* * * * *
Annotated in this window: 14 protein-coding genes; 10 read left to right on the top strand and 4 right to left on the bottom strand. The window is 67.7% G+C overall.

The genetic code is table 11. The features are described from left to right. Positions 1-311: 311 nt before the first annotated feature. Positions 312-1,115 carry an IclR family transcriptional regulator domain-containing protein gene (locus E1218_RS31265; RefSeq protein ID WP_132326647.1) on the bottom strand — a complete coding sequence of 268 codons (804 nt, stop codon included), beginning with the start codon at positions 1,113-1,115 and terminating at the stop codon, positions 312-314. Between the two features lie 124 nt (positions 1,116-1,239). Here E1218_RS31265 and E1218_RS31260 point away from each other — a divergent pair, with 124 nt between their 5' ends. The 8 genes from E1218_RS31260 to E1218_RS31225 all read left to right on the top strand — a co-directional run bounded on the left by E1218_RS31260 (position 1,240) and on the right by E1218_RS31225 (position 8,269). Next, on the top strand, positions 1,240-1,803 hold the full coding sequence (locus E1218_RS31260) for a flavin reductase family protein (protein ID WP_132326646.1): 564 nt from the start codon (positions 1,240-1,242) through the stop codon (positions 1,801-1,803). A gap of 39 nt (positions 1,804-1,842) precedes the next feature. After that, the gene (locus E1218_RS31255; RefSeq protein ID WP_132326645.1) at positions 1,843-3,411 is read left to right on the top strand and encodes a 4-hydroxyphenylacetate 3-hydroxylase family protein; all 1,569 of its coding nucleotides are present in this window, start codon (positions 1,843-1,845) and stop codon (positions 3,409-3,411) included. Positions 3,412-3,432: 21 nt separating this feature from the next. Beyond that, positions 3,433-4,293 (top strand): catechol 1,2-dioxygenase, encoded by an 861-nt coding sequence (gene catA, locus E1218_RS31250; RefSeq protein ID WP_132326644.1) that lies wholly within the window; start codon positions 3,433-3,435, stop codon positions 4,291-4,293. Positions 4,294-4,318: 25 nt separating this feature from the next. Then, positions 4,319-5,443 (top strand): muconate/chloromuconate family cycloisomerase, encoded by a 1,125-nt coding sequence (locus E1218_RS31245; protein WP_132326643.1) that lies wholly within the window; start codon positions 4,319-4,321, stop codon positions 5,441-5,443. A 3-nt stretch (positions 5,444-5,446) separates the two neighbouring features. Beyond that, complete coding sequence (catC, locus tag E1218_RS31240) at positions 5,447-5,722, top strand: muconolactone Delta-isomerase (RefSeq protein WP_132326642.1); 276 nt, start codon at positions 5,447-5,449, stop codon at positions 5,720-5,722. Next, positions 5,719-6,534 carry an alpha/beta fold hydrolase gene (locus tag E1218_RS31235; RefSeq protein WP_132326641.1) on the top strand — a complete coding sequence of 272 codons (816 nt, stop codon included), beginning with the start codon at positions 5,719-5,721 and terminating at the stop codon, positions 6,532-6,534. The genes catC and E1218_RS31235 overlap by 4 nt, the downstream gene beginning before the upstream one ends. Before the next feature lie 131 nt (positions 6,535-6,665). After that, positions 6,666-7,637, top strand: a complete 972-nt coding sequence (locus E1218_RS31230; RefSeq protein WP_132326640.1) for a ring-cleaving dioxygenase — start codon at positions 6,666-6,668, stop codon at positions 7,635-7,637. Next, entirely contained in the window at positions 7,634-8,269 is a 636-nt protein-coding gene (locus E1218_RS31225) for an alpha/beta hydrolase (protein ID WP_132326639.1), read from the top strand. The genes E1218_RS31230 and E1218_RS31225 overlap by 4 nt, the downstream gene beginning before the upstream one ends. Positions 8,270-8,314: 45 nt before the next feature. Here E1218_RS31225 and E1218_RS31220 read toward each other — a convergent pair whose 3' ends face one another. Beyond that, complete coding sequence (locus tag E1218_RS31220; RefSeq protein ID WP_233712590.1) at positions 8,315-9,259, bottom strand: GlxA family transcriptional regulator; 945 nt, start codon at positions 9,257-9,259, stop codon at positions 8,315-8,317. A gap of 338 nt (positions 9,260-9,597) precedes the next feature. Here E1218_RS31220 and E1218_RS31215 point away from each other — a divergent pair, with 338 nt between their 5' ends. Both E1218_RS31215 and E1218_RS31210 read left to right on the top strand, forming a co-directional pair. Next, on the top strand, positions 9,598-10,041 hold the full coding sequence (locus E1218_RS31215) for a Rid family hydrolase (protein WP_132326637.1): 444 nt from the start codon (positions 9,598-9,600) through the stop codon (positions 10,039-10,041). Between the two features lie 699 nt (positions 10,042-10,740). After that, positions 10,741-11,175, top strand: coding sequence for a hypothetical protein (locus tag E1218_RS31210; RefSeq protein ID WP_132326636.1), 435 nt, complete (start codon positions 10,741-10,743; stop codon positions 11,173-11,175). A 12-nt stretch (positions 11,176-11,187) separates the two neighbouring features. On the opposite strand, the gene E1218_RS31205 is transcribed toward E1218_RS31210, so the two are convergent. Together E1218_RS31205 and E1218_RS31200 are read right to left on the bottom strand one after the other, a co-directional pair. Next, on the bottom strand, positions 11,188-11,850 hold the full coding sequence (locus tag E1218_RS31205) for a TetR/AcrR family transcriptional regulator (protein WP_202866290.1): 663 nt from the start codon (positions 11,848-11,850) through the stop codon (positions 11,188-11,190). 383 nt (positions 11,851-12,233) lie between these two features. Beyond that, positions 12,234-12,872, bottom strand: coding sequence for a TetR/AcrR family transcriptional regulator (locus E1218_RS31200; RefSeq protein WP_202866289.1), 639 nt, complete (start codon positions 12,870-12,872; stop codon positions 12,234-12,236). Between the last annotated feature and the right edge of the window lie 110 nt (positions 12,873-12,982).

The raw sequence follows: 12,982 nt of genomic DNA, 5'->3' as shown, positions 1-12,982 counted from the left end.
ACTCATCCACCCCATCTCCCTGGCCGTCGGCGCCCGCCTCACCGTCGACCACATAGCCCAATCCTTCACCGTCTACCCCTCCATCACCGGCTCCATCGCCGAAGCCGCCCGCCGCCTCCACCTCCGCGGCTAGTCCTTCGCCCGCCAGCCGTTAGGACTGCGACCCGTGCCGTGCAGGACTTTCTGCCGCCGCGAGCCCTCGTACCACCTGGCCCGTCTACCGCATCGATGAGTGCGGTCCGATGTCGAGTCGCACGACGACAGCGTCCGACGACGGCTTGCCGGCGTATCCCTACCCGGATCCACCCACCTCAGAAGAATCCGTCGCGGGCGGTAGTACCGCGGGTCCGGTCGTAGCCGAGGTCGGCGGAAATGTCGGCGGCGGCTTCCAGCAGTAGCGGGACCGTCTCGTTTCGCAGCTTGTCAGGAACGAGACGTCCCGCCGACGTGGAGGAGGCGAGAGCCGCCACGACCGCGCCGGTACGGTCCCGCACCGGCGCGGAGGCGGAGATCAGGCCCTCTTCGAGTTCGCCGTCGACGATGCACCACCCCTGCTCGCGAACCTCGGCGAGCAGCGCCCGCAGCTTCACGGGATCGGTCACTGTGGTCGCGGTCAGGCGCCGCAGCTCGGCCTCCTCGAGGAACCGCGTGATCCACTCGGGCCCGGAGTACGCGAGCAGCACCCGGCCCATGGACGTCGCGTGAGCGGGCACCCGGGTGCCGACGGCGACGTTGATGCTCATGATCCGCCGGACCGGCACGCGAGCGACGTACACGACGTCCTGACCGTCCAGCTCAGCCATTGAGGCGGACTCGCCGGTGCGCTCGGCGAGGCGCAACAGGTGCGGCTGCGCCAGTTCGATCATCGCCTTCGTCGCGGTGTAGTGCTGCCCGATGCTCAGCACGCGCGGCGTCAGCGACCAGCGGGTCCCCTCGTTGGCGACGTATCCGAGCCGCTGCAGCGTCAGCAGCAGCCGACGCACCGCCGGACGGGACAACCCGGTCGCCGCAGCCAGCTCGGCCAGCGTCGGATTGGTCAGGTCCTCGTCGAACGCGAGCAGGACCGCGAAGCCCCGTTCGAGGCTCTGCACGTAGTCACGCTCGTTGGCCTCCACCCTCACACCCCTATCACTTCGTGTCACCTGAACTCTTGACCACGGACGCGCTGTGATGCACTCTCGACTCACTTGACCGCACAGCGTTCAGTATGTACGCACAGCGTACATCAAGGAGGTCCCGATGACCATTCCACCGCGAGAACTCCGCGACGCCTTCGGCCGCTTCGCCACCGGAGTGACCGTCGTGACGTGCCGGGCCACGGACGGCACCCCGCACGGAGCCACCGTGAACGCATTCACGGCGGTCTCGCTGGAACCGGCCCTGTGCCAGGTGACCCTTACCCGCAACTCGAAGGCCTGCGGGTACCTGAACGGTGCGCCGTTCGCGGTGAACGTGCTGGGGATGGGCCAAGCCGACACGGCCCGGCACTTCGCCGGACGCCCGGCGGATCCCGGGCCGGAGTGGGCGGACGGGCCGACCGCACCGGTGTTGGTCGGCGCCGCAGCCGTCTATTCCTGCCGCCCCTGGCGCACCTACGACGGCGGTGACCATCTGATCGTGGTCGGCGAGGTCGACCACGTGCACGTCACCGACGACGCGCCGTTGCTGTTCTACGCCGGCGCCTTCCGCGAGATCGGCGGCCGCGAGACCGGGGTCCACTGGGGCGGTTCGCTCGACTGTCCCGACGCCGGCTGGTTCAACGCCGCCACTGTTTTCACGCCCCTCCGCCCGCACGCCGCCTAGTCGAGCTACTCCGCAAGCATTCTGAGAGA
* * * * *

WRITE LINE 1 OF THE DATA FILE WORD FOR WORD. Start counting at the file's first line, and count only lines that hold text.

Annotated in this window: 14 protein-coding genes; 10 read left to right on the top strand and 4 right to left on the bottom strand. The window is 67.7% G+C overall.